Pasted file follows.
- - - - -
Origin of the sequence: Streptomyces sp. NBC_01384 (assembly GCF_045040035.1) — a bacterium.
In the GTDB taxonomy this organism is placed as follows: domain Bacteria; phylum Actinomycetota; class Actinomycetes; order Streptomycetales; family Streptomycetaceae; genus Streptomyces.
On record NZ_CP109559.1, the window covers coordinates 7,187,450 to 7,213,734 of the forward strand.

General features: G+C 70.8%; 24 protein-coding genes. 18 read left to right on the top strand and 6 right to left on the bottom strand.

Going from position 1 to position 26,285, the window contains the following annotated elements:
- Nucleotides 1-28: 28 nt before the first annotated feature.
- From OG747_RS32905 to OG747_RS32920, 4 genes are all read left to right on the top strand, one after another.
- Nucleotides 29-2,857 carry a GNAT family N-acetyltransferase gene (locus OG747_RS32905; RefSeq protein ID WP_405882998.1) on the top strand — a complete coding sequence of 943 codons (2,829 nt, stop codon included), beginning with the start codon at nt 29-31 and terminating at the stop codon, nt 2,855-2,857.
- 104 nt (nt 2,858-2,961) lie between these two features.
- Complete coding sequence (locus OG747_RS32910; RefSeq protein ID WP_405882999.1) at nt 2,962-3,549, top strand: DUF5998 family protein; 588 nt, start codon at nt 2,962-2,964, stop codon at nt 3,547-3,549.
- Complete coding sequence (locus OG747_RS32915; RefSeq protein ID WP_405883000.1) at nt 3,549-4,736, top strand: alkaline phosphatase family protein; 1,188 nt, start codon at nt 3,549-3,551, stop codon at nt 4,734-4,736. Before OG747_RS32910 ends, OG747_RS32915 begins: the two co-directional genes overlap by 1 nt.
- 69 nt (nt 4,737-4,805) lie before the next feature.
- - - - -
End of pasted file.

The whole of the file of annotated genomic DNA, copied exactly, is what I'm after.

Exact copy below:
Origin of the sequence: Streptomyces sp. NBC_01384 (assembly GCF_045040035.1) — a bacterium.
In the GTDB taxonomy this organism is placed as follows: domain Bacteria; phylum Actinomycetota; class Actinomycetes; order Streptomycetales; family Streptomycetaceae; genus Streptomyces.
On record NZ_CP109559.1, the window covers coordinates 7,187,450 to 7,213,734 of the forward strand.

General features: G+C 70.8%; 24 protein-coding genes. 18 read left to right on the top strand and 6 right to left on the bottom strand.

Going from position 1 to position 26,285, the window contains the following annotated elements:
- Nucleotides 1-28: 28 nt before the first annotated feature.
- From OG747_RS32905 to OG747_RS32920, 4 genes are all read left to right on the top strand, one after another.
- Nucleotides 29-2,857 carry a GNAT family N-acetyltransferase gene (locus OG747_RS32905; RefSeq protein ID WP_405882998.1) on the top strand — a complete coding sequence of 943 codons (2,829 nt, stop codon included), beginning with the start codon at nt 29-31 and terminating at the stop codon, nt 2,855-2,857.
- 104 nt (nt 2,858-2,961) lie between these two features.
- Complete coding sequence (locus OG747_RS32910; RefSeq protein ID WP_405882999.1) at nt 2,962-3,549, top strand: DUF5998 family protein; 588 nt, start codon at nt 2,962-2,964, stop codon at nt 3,547-3,549.
- Complete coding sequence (locus OG747_RS32915; RefSeq protein ID WP_405883000.1) at nt 3,549-4,736, top strand: alkaline phosphatase family protein; 1,188 nt, start codon at nt 3,549-3,551, stop codon at nt 4,734-4,736. Before OG747_RS32910 ends, OG747_RS32915 begins: the two co-directional genes overlap by 1 nt.
- 69 nt (nt 4,737-4,805) lie before the next feature.